Indian Religions | Far Eastern Relogions | Semitic Religions | Mythology

The three main Semitic religions are. Christianity, Judaism and Islam. They are related by a common belief in God, the hereafter and the constant battle between good and evil.


origin. Israel, birth of Jesus of Nazareth (4BC-AD30 approx).

main text. The New Testament of The Bible.

followers. 1 400  million.

divisions. Roman Catholic; headed by the pope. Orthodox; headed by the patriarch of Constantinople. Protestant; founded by Luther following the Reformation of the 16th century.

deity. God, part of the Holy Trinity of Father, Son and Holy Spirit.

The belief that Jesus is the Son of God is unique to the Christian faith although his existence is accepted by many other religions. Christians believe that God sent his only son, Jesus, to Earth to redeem mankind. This redemption was achieved through his crucifixion and subsequent resurrection, hence the importance of the cross as a symbol of Christianity. The principle commandments of Christ were to love God and one another.

The main Christian festivals are. Advent, Christmas, Lent, Easter, Ascension Day and Pentecost. The two main rites or sacraments are baptism and the Eucharist.


origin. Mesopotamia, 2000BC.

originator. The Hebrew leader Abraham.

main text. The Torah, the first five books of the Old Testament containing 613 commandments and the Talmud, a collection of civil and religious laws.

holy city. Jerusalem.

followers. 18 million.

divisions. Orthodox Jews and Reform Judaism.

deity. Jehovah (God).

Judaism is an ancient Hebrew religion that developed after the Covenant between God and Abraham in 2000BC. This Covenant was renewed in about 1200BC by Moses as he led the 12 tribes of Israel to the promised land (Canaan) promised to them by God. Jews beleive that there is one eternal God whose will is revealed in the Torah. Ordained teachers are called Rabbis.

The sabbath is a day of rest and Yom Kippur is the day of atonement. Birth, the bar mitzvah, marriage and death are all significant occasions.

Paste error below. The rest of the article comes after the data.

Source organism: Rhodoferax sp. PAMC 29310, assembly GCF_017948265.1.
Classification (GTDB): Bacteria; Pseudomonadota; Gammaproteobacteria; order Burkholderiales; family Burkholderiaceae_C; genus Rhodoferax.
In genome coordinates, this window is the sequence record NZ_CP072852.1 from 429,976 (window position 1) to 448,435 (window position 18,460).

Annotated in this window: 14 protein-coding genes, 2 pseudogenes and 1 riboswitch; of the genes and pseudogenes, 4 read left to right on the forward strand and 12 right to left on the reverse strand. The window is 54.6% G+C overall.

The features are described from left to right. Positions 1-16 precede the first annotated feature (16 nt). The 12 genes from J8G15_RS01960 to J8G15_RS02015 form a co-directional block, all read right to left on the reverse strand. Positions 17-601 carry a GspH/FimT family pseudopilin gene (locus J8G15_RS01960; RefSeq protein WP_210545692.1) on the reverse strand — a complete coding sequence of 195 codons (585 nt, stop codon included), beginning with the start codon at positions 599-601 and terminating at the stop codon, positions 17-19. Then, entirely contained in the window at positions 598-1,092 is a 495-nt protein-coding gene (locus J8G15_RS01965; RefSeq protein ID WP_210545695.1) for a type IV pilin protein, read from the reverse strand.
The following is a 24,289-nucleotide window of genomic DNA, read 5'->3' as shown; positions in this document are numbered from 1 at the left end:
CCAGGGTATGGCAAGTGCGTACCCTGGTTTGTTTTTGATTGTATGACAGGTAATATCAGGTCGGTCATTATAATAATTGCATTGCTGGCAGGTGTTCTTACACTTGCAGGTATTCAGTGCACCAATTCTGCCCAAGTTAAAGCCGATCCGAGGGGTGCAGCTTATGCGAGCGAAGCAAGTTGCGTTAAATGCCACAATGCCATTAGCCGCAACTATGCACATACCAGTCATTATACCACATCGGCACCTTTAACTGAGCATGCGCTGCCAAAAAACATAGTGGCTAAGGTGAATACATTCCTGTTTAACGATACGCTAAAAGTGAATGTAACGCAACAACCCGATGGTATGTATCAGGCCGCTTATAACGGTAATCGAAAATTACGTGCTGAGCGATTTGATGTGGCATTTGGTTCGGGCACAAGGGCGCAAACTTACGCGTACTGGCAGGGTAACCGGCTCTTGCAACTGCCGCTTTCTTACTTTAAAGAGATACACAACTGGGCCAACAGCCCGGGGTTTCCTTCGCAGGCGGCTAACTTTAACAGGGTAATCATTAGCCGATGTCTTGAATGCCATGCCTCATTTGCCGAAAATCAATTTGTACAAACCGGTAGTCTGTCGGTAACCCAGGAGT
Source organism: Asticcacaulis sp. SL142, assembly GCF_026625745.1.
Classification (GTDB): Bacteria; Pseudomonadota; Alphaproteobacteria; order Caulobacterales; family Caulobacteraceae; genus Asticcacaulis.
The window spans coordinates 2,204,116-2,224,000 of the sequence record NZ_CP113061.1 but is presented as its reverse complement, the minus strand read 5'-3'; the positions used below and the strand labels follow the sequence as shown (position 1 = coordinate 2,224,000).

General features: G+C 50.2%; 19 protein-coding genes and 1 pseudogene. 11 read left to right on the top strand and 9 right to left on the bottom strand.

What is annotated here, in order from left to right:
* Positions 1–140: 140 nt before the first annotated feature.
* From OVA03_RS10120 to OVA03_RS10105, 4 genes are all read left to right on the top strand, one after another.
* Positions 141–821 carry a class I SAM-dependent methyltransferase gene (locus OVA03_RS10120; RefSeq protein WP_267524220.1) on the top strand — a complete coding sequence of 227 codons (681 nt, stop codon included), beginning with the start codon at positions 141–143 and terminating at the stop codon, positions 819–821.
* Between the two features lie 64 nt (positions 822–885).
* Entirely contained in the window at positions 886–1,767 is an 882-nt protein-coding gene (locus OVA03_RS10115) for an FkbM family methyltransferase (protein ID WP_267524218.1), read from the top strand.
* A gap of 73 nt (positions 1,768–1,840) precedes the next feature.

origin. Saudi Arabia, 6th century AD.

originator. Mohammed (570-632).

main text. The Koran (Qur'an) revealed by God to Mohammed over a period of 20 years and written down in 651. It details the complete way of life for Muslims.

holy city. Mecca.

followers. 840 million.

divisions. Sunni (about 90% of all Muslims), Shiite and Sufi.

deity. Allah (God).

Muslims believe that Allah is the one true God and that Mohammed is the prophet of Allah. There are five Articles of Belief: the oneness of God, the holy books revealed by God, the prophets, the angels and the hereafter.

Those who believe and obey the Articles of Belief and follow the 'Pillars of Islam' will be rewarded in paradise. The Pillars of Islam are

1. Profession of Faith - Believe in God and that Prophet Muhammad (PBUH) is the last prophet.
2. Praying 5 times a day
3. Zakat - Giving to charity
4. Fasting in the month of Ramadhan
5. Hajj - Pilgrimage to Mecca

Jihad means struggle and not 'holy war' (a popular misconception.

The hajj (pilgrimage to Mecca) celebrates the flight to Medina by Mohammed in AD 622.


origin. Persia, 1863. A Muslim splinter group.

originators. Mirza Ali Muhammed (Bab or Gateway) and Mirza Husain Ali (Baha'u'llah or Glory of God).

followers. 4.5 million.

deity. None, however Baha'u'llah proclaimed himself the manifestation of God.

The prophesies of Bab claim that Baha'u'llah was sent to cleanse the world. There will be no intervention by God but man himself will change returning the world to peace and high moral values. Followers regard Baha'u'llah as a divine healer, encompassing all other religions and beliefs.

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